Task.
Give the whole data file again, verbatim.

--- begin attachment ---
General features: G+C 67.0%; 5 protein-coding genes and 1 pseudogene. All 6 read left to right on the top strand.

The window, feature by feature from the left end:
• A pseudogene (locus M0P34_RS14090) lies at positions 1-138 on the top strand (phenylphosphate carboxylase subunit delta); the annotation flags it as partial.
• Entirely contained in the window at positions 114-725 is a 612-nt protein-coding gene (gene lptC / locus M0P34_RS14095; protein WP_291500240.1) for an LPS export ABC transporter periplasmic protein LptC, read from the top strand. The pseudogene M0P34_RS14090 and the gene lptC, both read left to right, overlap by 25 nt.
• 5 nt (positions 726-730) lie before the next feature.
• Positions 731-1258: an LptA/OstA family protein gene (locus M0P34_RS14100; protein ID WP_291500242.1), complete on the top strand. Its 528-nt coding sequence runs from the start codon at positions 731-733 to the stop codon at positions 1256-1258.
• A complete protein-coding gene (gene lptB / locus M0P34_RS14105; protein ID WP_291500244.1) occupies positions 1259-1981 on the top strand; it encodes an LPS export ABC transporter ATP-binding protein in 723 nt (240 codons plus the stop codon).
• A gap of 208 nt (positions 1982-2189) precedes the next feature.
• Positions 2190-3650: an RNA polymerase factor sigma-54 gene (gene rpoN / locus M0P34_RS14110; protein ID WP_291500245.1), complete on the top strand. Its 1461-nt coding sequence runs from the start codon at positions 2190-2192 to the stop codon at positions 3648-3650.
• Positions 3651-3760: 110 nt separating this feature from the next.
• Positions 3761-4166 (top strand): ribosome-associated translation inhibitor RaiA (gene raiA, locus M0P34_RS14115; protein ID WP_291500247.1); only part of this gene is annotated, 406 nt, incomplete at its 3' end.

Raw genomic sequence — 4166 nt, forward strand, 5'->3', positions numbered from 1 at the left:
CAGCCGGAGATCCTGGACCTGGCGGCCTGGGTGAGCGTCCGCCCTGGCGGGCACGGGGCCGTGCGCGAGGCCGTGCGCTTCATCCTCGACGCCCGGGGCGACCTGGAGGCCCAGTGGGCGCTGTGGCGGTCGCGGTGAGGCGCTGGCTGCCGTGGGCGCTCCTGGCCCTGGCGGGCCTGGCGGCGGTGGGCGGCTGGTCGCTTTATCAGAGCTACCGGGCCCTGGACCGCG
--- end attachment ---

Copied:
General features: G+C 67.0%; 5 protein-coding genes and 1 pseudogene. All 6 read left to right on the top strand.

The window, feature by feature from the left end:
• A pseudogene (locus M0P34_RS14090) lies at positions 1-138 on the top strand (phenylphosphate carboxylase subunit delta); the annotation flags it as partial.
• Entirely contained in the window at positions 114-725 is a 612-nt protein-coding gene (gene lptC / locus M0P34_RS14095; protein WP_291500240.1) for an LPS export ABC transporter periplasmic protein LptC, read from the top strand. The pseudogene M0P34_RS14090 and the gene lptC, both read left to right, overlap by 25 nt.
• 5 nt (positions 726-730) lie before the next feature.
• Positions 731-1258: an LptA/OstA family protein gene (locus M0P34_RS14100; protein ID WP_291500242.1), complete on the top strand. Its 528-nt coding sequence runs from the start codon at positions 731-733 to the stop codon at positions 1256-1258.
• A complete protein-coding gene (gene lptB / locus M0P34_RS14105; protein ID WP_291500244.1) occupies positions 1259-1981 on the top strand; it encodes an LPS export ABC transporter ATP-binding protein in 723 nt (240 codons plus the stop codon).
• A gap of 208 nt (positions 1982-2189) precedes the next feature.
• Positions 2190-3650: an RNA polymerase factor sigma-54 gene (gene rpoN / locus M0P34_RS14110; protein ID WP_291500245.1), complete on the top strand. Its 1461-nt coding sequence runs from the start codon at positions 2190-2192 to the stop codon at positions 3648-3650.
• Positions 3651-3760: 110 nt separating this feature from the next.
• Positions 3761-4166 (top strand): ribosome-associated translation inhibitor RaiA (gene raiA, locus M0P34_RS14115; protein ID WP_291500247.1); only part of this gene is annotated, 406 nt, incomplete at its 3' end.

Raw genomic sequence — 4166 nt, forward strand, 5'->3', positions numbered from 1 at the left:
CAGCCGGAGATCCTGGACCTGGCGGCCTGGGTGAGCGTCCGCCCTGGCGGGCACGGGGCCGTGCGCGAGGCCGTGCGCTTCATCCTCGACGCCCGGGGCGACCTGGAGGCCCAGTGGGCGCTGTGGCGGTCGCGGTGAGGCGCTGGCTGCCGTGGGCGCTCCTGGCCCTGGCGGGCCTGGCGGCGGTGGGCGGCTGGTCGCTTTATCAGAGCTACCGGGCCCTGGACCGCG